Argentine Foreign Minister Santiago Cafiero Monday insisted the United Kingdom had sent nuclear weapons to the Falkland Islands in 1982 and claimed British authorities should come clean about the issue.
Cafiero’s remarks were made during his participation at the Conference on Disarmament at the headquarters of the United Nations Organization in Geneva, during which he also condemned Russia's actions in Ukraine.
The Foreign Minister referred to documents “that prove that, during the 1982 South Atlantic conflict, the United Kingdom sent ships equipped with 31 nuclear weapons to the region.” He insisted the United Kingdom needed to explain what has happened with that military equipment.
The United Kingdom still owes Argentina and the world information on exactly how many kilotons it transported to the South Atlantic in 1982 and what was the fate of that nuclear material, Cafiero told the Geneva conference.
“The mere presence of these weapons implied, not only for Argentina but for the entire region, a serious nuclear risk both in terms of radioactive contamination in the South Atlantic, as well as the catastrophic humanitarian consequences associated with nuclear weapons,” the Argentine official went on.
“Our country has clearly demonstrated its peaceful vocation and its commitment to nuclear disarmament and non-proliferation,” Cafiero added.
The Minister also focused on newly-declassified documents in the National Archives in London “which prove that, during the 1982 South Atlantic conflict, the United Kingdom sent ships equipped with 31 nuclear weapons to the region, which at that time represented 65 percent of its stock of deep-sea nuclear bombs.”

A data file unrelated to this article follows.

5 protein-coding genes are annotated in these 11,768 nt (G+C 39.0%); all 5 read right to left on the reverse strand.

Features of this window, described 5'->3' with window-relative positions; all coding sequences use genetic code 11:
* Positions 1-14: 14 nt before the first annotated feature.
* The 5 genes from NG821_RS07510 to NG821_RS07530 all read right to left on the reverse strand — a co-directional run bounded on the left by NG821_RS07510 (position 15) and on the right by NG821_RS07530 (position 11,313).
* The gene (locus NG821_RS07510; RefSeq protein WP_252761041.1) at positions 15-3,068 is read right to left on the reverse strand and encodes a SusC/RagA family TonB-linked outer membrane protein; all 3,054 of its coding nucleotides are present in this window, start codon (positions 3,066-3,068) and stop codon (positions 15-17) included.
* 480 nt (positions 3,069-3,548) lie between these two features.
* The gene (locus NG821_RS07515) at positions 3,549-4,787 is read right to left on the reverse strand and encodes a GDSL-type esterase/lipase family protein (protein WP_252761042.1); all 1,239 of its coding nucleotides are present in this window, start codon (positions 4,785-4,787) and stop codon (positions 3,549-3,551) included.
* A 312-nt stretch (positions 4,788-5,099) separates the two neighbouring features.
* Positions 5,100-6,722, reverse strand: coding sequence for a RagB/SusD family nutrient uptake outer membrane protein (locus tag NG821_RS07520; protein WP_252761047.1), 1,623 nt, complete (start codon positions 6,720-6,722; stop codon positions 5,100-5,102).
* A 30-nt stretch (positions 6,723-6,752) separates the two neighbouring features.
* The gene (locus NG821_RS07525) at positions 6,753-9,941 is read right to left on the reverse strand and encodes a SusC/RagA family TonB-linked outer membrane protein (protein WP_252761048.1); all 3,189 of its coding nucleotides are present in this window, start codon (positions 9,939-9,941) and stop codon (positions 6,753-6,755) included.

The kiloton power involved could have been equivalent to between one and 20 Hiroshima bombs. Because the Hiroshima bomb had a power of 15 kilotons and the depth charge arsenal of British ships represented between 15.5 and 310 kilotons, it was reported.
“At the 49th session of the United Nations Human Rights Council, I expressed Argentina's inescapable commitment to the protection and defense of human rights,” Cafiero highlighted. He also stressed that London’s claims before Opanal (the Agency for the Prohibition of Nuclear Weapons in Latin America and the Caribbean) and the United Nations Security Council that nuclear weapons had never been sent to the South Atlantic had been proven false when the documents were declassified.
“Argentina repudiates the falsity of the information provided at the time by the United Kingdom in said forums. This conduct violates the obligation to act in good faith and demonstrates the lack of guarantees of transparency regarding the presence of nuclear weapons in the South Atlantic,” Cafiero also said.
“In our case, and as has been recognized by the United Nations in numerous Resolutions, there is a Sovereignty dispute between my country and the United Kingdom over the Malvinas, South Georgia and the South Sandwich Islands and the surrounding maritime spaces that must be resolved peacefully and negotiated [upon], explained Cafiero.
The minister added the situation was aggravated by the British military presence that contravenes Resolution 41/11 of the United Nations General Assembly, which recognizes the South Atlantic region as a zone of peace and cooperation.”
Cafiero also stressed Argentina’0s nuclear program of more than seven decades was focused strictly on non-military goals. He also pointed out international agreements against nuclear weapons were the way to go to achieve lasting peace.